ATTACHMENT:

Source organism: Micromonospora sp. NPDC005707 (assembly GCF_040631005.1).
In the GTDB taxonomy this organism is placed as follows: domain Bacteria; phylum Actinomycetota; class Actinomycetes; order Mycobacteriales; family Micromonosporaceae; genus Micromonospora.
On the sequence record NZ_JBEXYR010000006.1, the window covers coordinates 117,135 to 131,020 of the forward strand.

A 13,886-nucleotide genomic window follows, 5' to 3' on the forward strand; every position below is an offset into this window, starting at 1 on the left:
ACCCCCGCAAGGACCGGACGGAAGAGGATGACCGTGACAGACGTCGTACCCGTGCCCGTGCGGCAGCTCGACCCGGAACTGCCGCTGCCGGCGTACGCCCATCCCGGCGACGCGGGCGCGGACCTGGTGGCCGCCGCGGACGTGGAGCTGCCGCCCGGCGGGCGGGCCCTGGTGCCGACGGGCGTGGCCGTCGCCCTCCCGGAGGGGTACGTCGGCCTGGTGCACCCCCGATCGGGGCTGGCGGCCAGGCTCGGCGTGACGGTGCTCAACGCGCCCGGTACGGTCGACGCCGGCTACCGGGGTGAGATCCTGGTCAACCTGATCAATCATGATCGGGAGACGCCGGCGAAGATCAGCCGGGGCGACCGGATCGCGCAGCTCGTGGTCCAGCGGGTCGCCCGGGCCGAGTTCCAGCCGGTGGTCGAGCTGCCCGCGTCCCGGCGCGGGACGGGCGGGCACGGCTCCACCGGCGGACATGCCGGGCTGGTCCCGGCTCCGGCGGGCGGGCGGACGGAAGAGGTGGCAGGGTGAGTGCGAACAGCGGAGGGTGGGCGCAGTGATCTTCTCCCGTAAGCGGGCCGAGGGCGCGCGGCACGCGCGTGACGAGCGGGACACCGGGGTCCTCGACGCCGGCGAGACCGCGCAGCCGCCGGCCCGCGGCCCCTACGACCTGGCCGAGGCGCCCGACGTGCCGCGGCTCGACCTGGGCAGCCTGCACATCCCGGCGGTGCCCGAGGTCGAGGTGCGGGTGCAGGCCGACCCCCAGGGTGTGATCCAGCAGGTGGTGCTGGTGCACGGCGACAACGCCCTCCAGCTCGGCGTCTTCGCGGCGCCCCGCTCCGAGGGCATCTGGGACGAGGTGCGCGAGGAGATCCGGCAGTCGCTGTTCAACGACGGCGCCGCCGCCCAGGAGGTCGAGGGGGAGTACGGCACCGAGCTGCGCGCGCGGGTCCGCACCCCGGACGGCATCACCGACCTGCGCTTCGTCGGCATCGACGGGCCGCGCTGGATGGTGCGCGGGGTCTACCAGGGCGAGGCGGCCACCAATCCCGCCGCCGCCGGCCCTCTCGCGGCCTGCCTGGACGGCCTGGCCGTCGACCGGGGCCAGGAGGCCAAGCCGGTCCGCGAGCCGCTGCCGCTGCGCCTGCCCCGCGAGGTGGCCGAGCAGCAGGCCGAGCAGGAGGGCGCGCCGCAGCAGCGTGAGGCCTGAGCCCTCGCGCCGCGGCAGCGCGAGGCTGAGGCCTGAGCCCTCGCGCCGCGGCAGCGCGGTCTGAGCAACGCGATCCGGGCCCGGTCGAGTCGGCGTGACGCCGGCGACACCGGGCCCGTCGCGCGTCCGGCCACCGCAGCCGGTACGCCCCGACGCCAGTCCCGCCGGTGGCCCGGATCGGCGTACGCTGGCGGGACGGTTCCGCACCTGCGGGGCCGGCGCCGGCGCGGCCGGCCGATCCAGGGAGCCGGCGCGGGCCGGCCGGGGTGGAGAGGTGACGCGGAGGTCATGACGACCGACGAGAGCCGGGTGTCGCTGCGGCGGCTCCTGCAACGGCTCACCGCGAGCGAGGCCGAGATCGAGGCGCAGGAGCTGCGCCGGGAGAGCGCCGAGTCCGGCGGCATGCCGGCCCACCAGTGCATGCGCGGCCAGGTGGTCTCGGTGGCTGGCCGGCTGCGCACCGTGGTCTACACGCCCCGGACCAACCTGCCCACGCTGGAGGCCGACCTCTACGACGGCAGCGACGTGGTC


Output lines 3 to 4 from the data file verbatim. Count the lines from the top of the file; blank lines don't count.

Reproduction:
On the sequence record NZ_JBEXYR010000006.1, the window covers coordinates 117,135 to 131,020 of the forward strand.

A 13,886-nucleotide genomic window follows, 5' to 3' on the forward strand; every position below is an offset into this window, starting at 1 on the left: